Author Jim Collins said, “If you have more than three priorities in your life you have none.”
That really hit me this morning. Three seems like a low number. When I think about that list for me it would be my kids, growing my mind and walking daily. But we also have to balance projects, pay bills, care for family or friends in need, do chores, cook meals and interact in society. The list can be endless. How can we only have three priorities? Continue reading
In Anne Lamott’s book Bird by Bird, she reminds us how to get through writing and life when she says, “Thirty years ago my older brother, who was ten years old at the time, was trying to get a report on birds written that he’d had three months to write, which was due the next day. We were out at our family cabin in Bolinas, and he was at the kitchen table close to tears, surrounded by binder paper and pencils and unopened books on birds, immobilized by the hugeness of the task ahead. Then my father sat down beside him, put his arm around my brother’s shoulder, and said, ‘Bird by bird, buddy. Just take it bird by bird.'” Continue reading
I read this story in the book Real Artists Don’t Starve by Jeff Goins and it made my heart flutter.
The year was 1598. Two brothers, Richard and Cuthbert Burbage, had inherited a theatre from their father when he passed away. The problem was, for a number of years they were not able to perform any shows in it as the landlord wouldn’t let them out of the contract and the rent was too steep.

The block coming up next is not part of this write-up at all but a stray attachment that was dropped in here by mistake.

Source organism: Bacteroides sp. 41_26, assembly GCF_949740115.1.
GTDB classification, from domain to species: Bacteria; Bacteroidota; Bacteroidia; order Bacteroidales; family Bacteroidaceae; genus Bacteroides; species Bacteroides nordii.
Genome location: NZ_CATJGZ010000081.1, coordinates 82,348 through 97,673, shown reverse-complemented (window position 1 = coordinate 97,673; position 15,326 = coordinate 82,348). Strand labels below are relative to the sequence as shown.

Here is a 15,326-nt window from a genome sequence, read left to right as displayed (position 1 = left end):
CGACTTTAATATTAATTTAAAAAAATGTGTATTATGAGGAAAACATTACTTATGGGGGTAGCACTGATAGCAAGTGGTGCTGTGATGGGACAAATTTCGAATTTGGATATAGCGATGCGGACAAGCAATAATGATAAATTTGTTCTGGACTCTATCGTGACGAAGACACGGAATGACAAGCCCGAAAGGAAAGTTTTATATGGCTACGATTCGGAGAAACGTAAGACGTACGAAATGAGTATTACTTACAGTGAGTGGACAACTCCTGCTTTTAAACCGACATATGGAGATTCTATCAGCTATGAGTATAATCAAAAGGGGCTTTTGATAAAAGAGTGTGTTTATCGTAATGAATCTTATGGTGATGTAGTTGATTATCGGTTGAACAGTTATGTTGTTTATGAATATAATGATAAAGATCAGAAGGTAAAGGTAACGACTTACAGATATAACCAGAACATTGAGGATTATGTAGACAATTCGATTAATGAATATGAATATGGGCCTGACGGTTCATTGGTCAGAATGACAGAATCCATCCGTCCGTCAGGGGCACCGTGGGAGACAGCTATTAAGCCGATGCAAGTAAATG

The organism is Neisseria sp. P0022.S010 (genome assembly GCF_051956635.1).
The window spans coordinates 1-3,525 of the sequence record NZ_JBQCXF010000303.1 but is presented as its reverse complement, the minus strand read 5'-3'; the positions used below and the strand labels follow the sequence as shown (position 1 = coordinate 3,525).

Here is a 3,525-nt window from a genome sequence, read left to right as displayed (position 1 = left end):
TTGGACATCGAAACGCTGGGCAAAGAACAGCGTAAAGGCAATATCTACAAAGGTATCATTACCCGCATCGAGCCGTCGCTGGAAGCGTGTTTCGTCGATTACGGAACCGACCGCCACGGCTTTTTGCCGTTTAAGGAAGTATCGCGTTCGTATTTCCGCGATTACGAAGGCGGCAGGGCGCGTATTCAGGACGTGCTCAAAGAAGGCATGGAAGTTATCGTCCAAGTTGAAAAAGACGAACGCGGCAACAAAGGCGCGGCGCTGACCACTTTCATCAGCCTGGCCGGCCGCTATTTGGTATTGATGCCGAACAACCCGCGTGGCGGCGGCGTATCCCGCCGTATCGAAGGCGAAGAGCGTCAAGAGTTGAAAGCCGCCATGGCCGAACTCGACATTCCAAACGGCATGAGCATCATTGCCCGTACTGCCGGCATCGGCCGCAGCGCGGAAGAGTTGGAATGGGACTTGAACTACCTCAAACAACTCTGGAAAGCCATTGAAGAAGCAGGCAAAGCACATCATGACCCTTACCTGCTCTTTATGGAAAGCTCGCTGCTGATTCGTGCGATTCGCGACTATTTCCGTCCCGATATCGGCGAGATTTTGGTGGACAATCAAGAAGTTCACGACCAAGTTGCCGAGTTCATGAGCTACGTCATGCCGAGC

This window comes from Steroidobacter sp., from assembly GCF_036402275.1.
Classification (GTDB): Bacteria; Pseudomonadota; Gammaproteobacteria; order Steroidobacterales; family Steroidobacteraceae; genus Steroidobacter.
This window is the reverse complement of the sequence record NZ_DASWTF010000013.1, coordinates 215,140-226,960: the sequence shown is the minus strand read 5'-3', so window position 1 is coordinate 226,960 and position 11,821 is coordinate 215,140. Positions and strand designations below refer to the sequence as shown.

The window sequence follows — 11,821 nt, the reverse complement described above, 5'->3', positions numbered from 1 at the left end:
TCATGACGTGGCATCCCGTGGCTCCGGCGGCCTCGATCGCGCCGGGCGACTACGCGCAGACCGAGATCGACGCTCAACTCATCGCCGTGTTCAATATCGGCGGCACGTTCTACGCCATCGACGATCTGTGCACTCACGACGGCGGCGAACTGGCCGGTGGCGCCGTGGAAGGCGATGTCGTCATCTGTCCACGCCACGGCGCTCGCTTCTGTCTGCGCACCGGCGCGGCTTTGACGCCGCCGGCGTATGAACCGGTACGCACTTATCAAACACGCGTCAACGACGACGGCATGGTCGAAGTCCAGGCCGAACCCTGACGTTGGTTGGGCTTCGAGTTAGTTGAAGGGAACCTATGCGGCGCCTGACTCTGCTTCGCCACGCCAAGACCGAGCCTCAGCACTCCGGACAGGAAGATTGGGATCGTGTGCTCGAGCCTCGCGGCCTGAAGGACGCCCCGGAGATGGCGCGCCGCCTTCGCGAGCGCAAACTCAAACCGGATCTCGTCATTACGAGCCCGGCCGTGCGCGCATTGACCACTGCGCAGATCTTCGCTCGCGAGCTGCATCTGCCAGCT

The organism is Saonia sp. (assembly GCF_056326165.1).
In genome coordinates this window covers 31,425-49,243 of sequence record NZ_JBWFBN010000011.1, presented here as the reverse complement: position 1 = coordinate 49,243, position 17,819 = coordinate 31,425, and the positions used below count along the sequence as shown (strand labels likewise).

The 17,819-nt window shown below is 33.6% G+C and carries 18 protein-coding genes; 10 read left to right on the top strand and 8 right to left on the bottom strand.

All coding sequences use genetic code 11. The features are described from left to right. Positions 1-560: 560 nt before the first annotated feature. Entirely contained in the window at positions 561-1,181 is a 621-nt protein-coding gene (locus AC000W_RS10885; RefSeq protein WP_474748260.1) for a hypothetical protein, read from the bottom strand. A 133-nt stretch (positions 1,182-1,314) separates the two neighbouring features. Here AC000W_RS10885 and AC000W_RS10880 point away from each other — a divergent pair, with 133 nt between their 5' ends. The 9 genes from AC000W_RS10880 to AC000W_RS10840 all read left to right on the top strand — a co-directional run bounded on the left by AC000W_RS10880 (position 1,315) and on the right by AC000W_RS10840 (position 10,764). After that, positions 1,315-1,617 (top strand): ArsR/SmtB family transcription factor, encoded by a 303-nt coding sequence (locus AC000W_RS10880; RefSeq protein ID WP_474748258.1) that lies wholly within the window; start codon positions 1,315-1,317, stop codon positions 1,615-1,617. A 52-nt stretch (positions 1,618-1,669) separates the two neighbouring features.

Then they realized something. The landlord owned the land but not the building. Continue reading
I just read this story in the book Real Artists Don’t Starve by Jeff Goins. In 1971, Led Zeppelin was one of the most popular bands in the world. Some critics accused them of being all hype and no substance. So they decided to take a massive chance. They released their fourth album anonymously. Without the band’s name or any of the singers or musicians listed on the cover. Continue reading
After hearing author David Epstein speak on a radio show, I have added his book to my reading list. Epstein wrote Range: Why Generalists Triumph in a Specialized World. It piqued my interest because I’ve always seen value in spending your time in multiple lanes as that way you don’t know which rules you’re not allowed to break. Creativity comes from connecting dots from far flung places and it’s hard to see those dots when you’re specializing in just one area. This, along with the fact that our young people will be working one day in jobs that don’t even exist yet. So how can you prepare? You can be a creative, critical thinker. Epstein talks about embracing trial and error in life in order to triangulate (almost like finding a given cell phone by comparing the pings off a number of towers) and figure out which signal suits you most. You find out where you belong by finding out where you don’t belong. Continue reading